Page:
Movie Reviews
12:35 pm
Thu March 23, 2006

Tristram Shandy: A Cock and Bull Story

A delightful romp through filmmaking


"People sometimes say that the way things happen in the movies is unreal, but actually it's the way things happen to you in life that's unreal." Andy Warhol

As much as I write about the appreciation of movies, have a screenwriter daughter and talent agent son, the actual making of a movie remains a mystery except through such famous insider films as Day for Night and the recent Adaptation and Kiss Kiss Bang Bang. Michael Winterbottom's Tristram Shandy, a film about the making of a film about an unfilmable 17th century novel, The Life and Opinions of Tristram Shandy by Laurence Stern, brings a levity to the genre, a sense that filming is an imperfect science replete with last minute accommodations, intrigues, distress, and mirth--a world unto its own for the time it takes to wrap it up and put it in the can, or computer, as it might be today.

Steve Coogan as Shandy and his father is perfect for the role, a comedian just low key enough to spring ironies and sarcasm gently on us voyeurs and delicate enough to make us applaud his character named Steve Coogan remaining faithful to his wife while beset by his own wandering eye and a most attractive p.a. Like the novel itself, these intrigues come to nothing because Winterbottom keeps us all grooving through a sumptuous old Brit estate as if hounded by the inevitably hungry creditors.

Central to the enjoyment of the chaos is the friendly rivalry between lead Coogan and his "co-lead" Rob Brydon, a real life comedian. Rob is well aware of his second banana status and open with Coogan about his insecurities, who good-naturedly indulges Rob's prattling about his adulation of Pacino and Streisand and his downright fear of playing opposite Gillian Anderson, who joins the enterprise only to be shocked to see how little of her survives the editing. She is responsible for leading him into the funniest line of the film when she asks Rob's character where he was wounded in the battle scene eventually cut: "Just beyond the asparagus," he responds pointing to the spot on the model.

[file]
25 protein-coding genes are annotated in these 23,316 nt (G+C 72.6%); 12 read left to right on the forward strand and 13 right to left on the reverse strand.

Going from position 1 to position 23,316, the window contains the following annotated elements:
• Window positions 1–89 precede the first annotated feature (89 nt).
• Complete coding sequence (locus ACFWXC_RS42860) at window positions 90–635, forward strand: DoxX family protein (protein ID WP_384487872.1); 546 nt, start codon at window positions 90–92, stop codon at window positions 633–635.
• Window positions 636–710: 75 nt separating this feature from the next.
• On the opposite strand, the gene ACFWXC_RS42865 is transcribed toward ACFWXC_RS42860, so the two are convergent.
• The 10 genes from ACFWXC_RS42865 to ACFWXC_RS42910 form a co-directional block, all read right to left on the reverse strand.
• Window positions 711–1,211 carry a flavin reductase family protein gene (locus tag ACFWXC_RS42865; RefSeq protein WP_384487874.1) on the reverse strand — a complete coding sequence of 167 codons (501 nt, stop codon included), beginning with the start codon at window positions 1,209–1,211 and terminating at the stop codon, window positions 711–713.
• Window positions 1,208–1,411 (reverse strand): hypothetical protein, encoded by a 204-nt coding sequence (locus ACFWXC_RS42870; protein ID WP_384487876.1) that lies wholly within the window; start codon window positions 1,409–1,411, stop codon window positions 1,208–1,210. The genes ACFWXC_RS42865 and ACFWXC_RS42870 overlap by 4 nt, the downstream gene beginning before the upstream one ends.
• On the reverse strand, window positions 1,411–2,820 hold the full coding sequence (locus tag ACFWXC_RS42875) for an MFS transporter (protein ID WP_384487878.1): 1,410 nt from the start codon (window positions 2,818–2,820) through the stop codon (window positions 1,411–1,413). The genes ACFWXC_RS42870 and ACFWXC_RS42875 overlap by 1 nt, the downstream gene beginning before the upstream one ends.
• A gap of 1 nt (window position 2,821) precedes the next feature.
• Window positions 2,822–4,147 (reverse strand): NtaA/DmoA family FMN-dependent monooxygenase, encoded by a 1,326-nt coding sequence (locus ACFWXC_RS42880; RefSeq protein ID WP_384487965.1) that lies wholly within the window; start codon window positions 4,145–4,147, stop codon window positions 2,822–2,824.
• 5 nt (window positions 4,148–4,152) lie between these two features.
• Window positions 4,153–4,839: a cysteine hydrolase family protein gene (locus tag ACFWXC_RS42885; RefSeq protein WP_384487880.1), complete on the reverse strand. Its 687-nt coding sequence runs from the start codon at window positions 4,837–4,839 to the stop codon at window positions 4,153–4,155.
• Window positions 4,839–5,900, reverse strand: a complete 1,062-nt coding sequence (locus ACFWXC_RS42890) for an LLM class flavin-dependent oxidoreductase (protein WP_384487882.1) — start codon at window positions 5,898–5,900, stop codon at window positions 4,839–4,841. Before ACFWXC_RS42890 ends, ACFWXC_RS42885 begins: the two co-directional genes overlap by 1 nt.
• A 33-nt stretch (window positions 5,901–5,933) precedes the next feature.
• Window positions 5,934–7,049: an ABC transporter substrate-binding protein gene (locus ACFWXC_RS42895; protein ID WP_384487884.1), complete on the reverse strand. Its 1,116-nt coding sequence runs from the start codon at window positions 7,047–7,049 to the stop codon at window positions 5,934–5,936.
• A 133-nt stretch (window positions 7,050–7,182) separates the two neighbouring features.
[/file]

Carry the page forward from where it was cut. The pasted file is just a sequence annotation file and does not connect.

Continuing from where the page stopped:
After reminding Coogan that he, Rob, is a "featured co-lead," Coogan dryly responds, "Well, we'll see after the edit." The banter between Coogan and Brydon continues even during the credits as Brydon frets about his bald spot and the excellence of his movie star imitations.

It's as delightful a romp through filmmaking as you could hope for given the ungainly glamour of the process, the uncertainty of the outcome, and the surfeit of talent so necessary for its success or failure.